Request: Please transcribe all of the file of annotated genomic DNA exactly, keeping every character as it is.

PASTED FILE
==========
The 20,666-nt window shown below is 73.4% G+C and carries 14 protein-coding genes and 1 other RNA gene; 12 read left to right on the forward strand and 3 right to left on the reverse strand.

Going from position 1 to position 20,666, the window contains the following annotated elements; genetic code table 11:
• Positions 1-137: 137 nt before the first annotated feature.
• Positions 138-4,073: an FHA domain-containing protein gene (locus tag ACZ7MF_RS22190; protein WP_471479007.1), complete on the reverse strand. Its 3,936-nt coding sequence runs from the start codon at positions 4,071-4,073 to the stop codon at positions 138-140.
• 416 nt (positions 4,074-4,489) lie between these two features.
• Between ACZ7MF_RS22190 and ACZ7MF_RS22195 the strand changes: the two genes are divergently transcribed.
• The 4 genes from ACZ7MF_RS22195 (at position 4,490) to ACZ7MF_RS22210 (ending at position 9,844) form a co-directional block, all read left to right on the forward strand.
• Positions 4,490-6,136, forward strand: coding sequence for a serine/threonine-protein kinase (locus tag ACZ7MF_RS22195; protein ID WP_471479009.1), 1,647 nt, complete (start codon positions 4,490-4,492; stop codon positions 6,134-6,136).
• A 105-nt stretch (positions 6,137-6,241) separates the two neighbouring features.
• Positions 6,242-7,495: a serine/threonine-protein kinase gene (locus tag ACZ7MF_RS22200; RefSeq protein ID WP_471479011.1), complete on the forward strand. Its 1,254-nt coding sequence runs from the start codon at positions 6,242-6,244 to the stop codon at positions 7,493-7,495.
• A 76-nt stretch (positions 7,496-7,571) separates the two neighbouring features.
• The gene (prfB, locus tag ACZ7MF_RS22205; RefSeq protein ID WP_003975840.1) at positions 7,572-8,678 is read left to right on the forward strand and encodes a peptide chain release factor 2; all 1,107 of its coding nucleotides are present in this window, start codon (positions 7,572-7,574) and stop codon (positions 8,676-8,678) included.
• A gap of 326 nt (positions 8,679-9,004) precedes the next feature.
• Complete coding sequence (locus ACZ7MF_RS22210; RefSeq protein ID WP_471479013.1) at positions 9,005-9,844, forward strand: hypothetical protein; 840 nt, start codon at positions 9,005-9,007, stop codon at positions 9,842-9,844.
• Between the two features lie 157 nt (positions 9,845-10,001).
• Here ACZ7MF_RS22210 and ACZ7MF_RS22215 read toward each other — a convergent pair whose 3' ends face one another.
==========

The 20,666-nt window shown below is 73.4% G+C and carries 14 protein-coding genes and 1 other RNA gene; 12 read left to right on the forward strand and 3 right to left on the reverse strand.

Going from position 1 to position 20,666, the window contains the following annotated elements; genetic code table 11:
• Positions 1-137: 137 nt before the first annotated feature.
• Positions 138-4,073: an FHA domain-containing protein gene (locus tag ACZ7MF_RS22190; protein WP_471479007.1), complete on the reverse strand. Its 3,936-nt coding sequence runs from the start codon at positions 4,071-4,073 to the stop codon at positions 138-140.
• 416 nt (positions 4,074-4,489) lie between these two features.
• Between ACZ7MF_RS22190 and ACZ7MF_RS22195 the strand changes: the two genes are divergently transcribed.
• The 4 genes from ACZ7MF_RS22195 (at position 4,490) to ACZ7MF_RS22210 (ending at position 9,844) form a co-directional block, all read left to right on the forward strand.
• Positions 4,490-6,136, forward strand: coding sequence for a serine/threonine-protein kinase (locus tag ACZ7MF_RS22195; protein ID WP_471479009.1), 1,647 nt, complete (start codon positions 4,490-4,492; stop codon positions 6,134-6,136).
• A 105-nt stretch (positions 6,137-6,241) separates the two neighbouring features.
• Positions 6,242-7,495: a serine/threonine-protein kinase gene (locus tag ACZ7MF_RS22200; RefSeq protein ID WP_471479011.1), complete on the forward strand. Its 1,254-nt coding sequence runs from the start codon at positions 6,242-6,244 to the stop codon at positions 7,493-7,495.
• A 76-nt stretch (positions 7,496-7,571) separates the two neighbouring features.
• The gene (prfB, locus tag ACZ7MF_RS22205; RefSeq protein ID WP_003975840.1) at positions 7,572-8,678 is read left to right on the forward strand and encodes a peptide chain release factor 2; all 1,107 of its coding nucleotides are present in this window, start codon (positions 7,572-7,574) and stop codon (positions 8,676-8,678) included.
• A gap of 326 nt (positions 8,679-9,004) precedes the next feature.
• Complete coding sequence (locus ACZ7MF_RS22210; RefSeq protein ID WP_471479013.1) at positions 9,005-9,844, forward strand: hypothetical protein; 840 nt, start codon at positions 9,005-9,007, stop codon at positions 9,842-9,844.
• Between the two features lie 157 nt (positions 9,845-10,001).
• Here ACZ7MF_RS22210 and ACZ7MF_RS22215 read toward each other — a convergent pair whose 3' ends face one another.